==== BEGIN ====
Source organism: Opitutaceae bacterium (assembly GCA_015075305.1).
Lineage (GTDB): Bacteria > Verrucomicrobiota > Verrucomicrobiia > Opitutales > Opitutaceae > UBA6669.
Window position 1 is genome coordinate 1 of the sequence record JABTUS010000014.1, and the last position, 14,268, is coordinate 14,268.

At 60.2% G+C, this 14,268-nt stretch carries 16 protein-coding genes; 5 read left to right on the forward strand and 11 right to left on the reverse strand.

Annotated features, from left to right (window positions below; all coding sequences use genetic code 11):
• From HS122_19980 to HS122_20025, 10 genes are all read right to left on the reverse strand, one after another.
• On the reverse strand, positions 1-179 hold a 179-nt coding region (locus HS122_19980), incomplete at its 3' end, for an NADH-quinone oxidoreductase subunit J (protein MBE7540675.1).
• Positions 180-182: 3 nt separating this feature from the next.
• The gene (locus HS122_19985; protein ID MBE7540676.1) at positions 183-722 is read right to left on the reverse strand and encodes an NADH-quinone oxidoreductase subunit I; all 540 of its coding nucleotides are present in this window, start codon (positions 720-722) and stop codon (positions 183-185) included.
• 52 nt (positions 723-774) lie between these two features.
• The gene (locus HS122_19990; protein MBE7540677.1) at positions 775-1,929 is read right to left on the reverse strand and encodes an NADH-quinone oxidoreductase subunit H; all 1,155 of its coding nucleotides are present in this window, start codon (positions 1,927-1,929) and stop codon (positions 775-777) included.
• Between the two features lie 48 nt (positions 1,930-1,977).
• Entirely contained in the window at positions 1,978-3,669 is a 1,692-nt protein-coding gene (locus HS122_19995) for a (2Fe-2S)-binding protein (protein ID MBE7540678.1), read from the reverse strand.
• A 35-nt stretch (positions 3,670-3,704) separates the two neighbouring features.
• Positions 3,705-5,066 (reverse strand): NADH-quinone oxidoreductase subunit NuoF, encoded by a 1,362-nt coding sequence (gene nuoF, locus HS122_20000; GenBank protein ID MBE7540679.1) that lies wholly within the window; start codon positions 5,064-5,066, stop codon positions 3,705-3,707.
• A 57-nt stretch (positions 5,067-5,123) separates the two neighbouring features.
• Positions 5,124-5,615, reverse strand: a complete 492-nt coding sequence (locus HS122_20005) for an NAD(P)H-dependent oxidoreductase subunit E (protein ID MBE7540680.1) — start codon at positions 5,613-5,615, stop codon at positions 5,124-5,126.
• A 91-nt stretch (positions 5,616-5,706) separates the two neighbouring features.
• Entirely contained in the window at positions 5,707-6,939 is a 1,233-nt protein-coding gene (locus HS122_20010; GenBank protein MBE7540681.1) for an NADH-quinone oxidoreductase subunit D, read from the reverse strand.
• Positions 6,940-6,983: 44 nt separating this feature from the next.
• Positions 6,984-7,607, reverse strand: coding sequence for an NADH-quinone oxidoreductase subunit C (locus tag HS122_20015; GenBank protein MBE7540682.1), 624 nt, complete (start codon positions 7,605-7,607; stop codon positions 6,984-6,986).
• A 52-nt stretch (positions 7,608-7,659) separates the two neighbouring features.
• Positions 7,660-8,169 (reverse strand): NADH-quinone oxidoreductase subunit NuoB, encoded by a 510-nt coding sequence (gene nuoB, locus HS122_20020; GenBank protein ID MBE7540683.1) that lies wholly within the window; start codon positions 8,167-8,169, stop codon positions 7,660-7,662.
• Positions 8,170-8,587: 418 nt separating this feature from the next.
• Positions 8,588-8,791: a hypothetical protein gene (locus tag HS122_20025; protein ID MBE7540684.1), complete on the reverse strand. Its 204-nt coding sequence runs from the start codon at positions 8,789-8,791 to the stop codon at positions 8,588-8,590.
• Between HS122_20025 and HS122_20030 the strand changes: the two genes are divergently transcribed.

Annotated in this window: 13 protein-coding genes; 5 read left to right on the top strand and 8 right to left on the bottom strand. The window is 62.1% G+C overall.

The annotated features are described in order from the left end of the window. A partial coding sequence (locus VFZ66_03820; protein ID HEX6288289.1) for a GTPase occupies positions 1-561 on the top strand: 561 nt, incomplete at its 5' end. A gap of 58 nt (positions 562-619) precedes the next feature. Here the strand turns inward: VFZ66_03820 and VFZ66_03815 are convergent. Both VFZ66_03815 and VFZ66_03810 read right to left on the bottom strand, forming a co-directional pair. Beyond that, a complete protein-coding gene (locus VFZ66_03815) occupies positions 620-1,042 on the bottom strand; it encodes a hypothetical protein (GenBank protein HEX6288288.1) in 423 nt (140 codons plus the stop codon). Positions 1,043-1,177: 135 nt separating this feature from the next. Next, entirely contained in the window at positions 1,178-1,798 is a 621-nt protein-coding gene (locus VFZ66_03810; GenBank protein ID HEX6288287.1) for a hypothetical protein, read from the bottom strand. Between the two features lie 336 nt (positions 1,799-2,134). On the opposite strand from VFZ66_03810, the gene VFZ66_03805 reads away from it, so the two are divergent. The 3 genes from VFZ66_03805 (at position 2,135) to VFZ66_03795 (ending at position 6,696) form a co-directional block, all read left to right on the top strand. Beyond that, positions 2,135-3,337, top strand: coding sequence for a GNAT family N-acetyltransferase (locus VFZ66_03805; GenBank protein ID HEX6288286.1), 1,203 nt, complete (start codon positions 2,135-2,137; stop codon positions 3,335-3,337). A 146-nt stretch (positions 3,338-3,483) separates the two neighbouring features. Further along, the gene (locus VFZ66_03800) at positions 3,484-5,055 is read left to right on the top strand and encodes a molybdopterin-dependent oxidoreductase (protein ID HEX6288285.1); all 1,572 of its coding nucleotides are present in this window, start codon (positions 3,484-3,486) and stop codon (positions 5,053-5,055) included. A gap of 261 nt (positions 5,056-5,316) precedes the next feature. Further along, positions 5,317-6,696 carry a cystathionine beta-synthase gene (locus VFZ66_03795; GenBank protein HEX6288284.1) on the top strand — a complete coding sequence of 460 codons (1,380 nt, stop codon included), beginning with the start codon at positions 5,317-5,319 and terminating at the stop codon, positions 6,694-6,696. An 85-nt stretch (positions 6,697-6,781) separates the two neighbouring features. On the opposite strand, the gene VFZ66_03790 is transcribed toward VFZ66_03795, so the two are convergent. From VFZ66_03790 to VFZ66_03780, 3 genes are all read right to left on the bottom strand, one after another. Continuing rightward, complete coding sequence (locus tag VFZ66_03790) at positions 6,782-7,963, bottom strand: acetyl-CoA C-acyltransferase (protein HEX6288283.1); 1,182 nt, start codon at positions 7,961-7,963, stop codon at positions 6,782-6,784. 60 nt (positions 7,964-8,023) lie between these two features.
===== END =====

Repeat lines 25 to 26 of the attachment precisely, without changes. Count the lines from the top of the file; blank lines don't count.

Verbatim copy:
• Positions 8,588-8,791: a hypothetical protein gene (locus tag HS122_20025; protein ID MBE7540684.1), complete on the reverse strand. Its 204-nt coding sequence runs from the start codon at positions 8,789-8,791 to the stop codon at positions 8,588-8,590.
• Between HS122_20025 and HS122_20030 the strand changes: the two genes are divergently transcribed.